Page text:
Single-layer double-sided self-adhesive tapes, known as transfer tapes, are constructed such that the PSA layer contains no carrier and is lined only with corresponding release materials, such as siliconized release papers or release films. Transfer tapes may be lined with release materials on one side or both sides. Often use is made of release papers or release films with different degrees of siliconization on either side, so that the transfer tape can be wound readily into a roll and then also applied readily. Adhesive transfer tapes are frequently used in order to provide any of a very wide variety of substrates with pressure-sensitive adhesion. This is accomplished, for example, by laminating the transfer tape onto the substrate. In that case the release paper remains as a liner to the PSA layer in the product.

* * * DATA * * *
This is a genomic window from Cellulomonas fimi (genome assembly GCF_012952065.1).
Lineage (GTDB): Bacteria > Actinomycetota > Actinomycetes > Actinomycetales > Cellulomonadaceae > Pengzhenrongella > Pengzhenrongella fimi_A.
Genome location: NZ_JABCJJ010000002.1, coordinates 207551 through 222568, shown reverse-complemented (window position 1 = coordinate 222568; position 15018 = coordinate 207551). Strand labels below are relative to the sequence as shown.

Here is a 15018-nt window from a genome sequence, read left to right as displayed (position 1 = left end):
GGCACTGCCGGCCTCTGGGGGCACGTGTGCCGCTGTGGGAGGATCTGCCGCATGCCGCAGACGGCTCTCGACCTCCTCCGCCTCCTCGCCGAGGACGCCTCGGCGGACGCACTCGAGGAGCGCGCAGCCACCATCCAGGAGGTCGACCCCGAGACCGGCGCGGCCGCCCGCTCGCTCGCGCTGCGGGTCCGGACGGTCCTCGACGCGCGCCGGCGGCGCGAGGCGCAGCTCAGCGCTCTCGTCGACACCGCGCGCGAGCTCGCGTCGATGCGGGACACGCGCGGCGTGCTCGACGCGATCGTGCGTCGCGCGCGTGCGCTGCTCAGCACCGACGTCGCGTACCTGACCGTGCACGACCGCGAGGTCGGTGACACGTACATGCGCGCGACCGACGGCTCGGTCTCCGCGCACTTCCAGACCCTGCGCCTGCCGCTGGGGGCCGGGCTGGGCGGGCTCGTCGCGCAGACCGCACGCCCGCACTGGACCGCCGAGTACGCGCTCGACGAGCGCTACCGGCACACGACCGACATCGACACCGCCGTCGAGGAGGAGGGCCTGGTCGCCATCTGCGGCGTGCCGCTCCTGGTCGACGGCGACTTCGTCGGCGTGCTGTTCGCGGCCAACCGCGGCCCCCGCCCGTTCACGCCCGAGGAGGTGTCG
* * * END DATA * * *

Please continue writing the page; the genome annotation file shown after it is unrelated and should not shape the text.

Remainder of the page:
Relatively thin transfer tapes are often produced with self-adhesive compositions from solution, whereas thicker transfer tapes are produced with self-adhesive compositions from the melt or by means of what is called UV polymerization. In this procedure a prepolymerized syrup composed of acrylate monomers is coated between two UV-transparent, antiadhesively coated release films and is crosslinked on the web by UV irradiation. Specifications that may be mentioned by way of example include U.S. Pat. No. 4,181,752, EP 084 220 A, EP 202 938 A, EP 277 426 A, and U.S. Pat. No. 4,330,590. A disadvantage of this technology is the often high residual monomer fraction in the self-adhesive compositions. This fraction of residual monomer is unacceptable for many applications. Transfer tapes filled with non-UV-transparent adjuvants cannot be produced in this way.